Sounding less like experimenting musicians and more like a band than ever before, Sky Blue Sky steers direction away from Radiohead and back to being closer to Uncle Tupelo (in a good way). Recovering addict and frontman Jeff Tweedy's message is straightforward and clear: sometimes surviving to live another day is all that matters.


The National - Boxer

"Standing at the punch table swallowing punch / can't pay attention to the sound of anyone / a little more stupid, a little more scared / every minute more unprepared."

A follow-up to 2005's Alligator, this album sets a late-night empty-street mood which slowly builds into something more. If you're looking for an album to get through the current arctic-like conditions, then this album is for you.


Bloc Party - A Weekend In The City

"Now we cling to bottles and memories of the past / Just give me moments not hours or days."

Sophmore effort from the top album of 2005 picks up where the band left off on Silent Alarm left off. More complex arrangements and rhythms accompany loftier lyrics. Darker and moodier, with bigger hooks.


Tim Fite - Over The Counter Culture

"I got sixteen scars for my sixteen bars / my exit wounds make record exec goons swoon / I used to think I'd make it on talent and nuttin' else / but I these days a little bit of violence helps / It's as easy as 3-2-1 / All the best rappers get shot by guns."

Forget Eminem. This white boy from the New Jersey farmlands not only lays better tracks than Kanye, but also writes rhymes comparable to the best. After recording an ironic view on America's affluenza epidemic, Fite realized the hypocrisy that would be created if he actually sold his album. Instead, he chose to give the album away for free. Cheers to the ANTI-Records label for supporting Fite - this should have made a much bigger splash.


LCD Soundsystem - Sound Of Silver

"You spent the first five years trying to get with the plan / and the next five years trying to be with your friends again."

Never before has an electronic album so successfully strung together a string of tracks which relate lyrically. Dance-punk with a message.

Honorable Mention




The New Pornographers - Challengers

"More than begin / but less than forget / but spirits born / from the not happened yet / gathering there / to pay off a debt brought back from the wars."

The Canadian indie supergroup returns, sounding as good as ever despite numerous side projects.


Peter Bjorn and John - Writer's Block

"And the question is, 'Was I more alive then than I am now?' / I happily have to disagree / I laugh more often now, I cry more often now / I am more me."

Stokholm-based trio blends 60s pop, shoegazing guitars, and infectious hooks will remain (thankfully) stuck in listeners heads for years to come.


Kaiser Chiefs - Yours Truly, Angry Mob

"We are the angry mob / we read the papers every day / we like who we like, we hate who we hate / but we're also easily swayed."

Follow-up to their debut Employment, this indie rock band returned with a wide range of styles, though mostly influenced by American 70s rock.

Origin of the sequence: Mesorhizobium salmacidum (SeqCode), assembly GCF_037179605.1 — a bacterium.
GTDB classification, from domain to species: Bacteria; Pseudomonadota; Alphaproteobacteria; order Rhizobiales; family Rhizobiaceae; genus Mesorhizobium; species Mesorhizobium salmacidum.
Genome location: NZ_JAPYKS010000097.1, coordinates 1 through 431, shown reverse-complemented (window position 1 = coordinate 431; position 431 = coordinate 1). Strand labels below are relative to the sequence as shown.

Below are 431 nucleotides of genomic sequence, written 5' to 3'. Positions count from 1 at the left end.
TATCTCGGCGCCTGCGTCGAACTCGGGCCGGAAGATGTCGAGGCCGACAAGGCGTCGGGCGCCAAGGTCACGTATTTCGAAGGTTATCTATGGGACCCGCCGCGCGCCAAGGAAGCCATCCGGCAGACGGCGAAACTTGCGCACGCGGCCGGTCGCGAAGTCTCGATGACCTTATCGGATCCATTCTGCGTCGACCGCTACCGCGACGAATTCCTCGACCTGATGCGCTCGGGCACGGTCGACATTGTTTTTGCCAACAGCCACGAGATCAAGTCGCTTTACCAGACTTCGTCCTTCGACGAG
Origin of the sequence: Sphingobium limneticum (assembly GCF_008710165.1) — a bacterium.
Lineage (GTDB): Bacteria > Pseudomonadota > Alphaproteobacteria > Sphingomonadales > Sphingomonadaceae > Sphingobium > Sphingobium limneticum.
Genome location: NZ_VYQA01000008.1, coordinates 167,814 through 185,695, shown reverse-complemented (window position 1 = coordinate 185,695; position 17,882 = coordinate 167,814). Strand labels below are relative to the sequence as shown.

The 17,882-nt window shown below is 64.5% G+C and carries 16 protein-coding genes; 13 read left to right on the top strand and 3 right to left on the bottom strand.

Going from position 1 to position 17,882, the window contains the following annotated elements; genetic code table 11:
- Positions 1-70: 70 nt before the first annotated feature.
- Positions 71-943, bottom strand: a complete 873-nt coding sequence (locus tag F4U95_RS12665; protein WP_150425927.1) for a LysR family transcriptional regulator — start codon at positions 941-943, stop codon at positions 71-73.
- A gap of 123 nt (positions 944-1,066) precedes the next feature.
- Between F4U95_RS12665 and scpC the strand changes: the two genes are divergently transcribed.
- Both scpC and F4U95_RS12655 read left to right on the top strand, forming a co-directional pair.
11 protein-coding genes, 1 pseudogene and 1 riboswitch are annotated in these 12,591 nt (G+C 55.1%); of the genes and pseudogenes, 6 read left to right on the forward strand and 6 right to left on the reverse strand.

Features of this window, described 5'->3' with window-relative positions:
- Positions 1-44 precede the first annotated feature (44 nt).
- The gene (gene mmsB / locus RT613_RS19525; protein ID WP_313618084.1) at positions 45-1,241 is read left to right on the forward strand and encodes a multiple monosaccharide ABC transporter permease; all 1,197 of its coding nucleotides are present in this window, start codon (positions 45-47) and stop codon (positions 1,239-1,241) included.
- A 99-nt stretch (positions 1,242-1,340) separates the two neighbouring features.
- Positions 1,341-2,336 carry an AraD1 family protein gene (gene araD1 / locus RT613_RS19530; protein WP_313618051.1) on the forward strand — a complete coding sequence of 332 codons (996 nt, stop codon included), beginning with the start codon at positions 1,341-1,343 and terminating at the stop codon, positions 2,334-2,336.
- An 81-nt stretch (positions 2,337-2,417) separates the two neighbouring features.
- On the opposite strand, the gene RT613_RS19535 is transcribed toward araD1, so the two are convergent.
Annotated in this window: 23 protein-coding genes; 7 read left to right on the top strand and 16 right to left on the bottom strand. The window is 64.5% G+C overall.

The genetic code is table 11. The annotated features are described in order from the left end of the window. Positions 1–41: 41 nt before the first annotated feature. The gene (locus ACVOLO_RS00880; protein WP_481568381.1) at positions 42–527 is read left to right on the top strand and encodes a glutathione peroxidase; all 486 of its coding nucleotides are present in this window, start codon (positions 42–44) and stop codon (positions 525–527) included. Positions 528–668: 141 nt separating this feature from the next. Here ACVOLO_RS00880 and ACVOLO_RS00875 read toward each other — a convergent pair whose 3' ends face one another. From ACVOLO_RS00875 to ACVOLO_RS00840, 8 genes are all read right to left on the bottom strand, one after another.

Art Brut - It's a Bit Complicated

"I know I shouldn't / is it so wrong / to break from your kiss / to turn up a pop song."

England's most entertaining band returns with more hooks and even more ironic lyric topics. Bar none, the best musical reference to and obsessive compulsive relationship with music since Hendrix's "Manic Depression".


Panda Bear - Person Pitch

"Just because you've got a lot of wax / and all those first editions / get your head out from those mags / and websites who try to shape your style / take a risk just for yourself / and wade into the deep end of the ocean."

Side project of experimental/indie rocker Noah Lennox (frontman to Animal Collective). Considered the album of the year by many critics, Person Pitch oozes reverbed melodic turns. Imagine Brian Wilson working with Brian Eno.




1990s - Cookies

"I've got a green light / I'm glad we had the party at your place, oh yeah / It didn't feel right, turning back to Amber / red light, red light smells the danger."

Three-piece from Glasgow wins the award for funnest album of the year.


Guilty Pleasure of the Year




Paul McCartney - Memory Almost Full

"I've got too much on my plate / don't have no time to be a decent lover / I hope it isn't too late / searching for the time that has gone so fast."

In the seven years which I've made these lists, only one selection routinely made me want to punch myself in the face. Having listed McCartney's Driving Rain in 2001, I had sworn off buying another McCartney album. Last year, Memory Almost Full gained notoreity as the first album released on the Starbucks label. If you visited a Starbucks that day, you'll remember that corporate locked the station and played the album non-stop, seemingly mocking me. Yet in the wake of finding out that Heather Mills would neither need him nor feed him at 64, Sir Paul's introspection reeled me in again. Perhaps in a year's time I will return to cursing McCartney. Then again, perhaps that's the purpose of a guilty pleasure. I like this album. Sue me.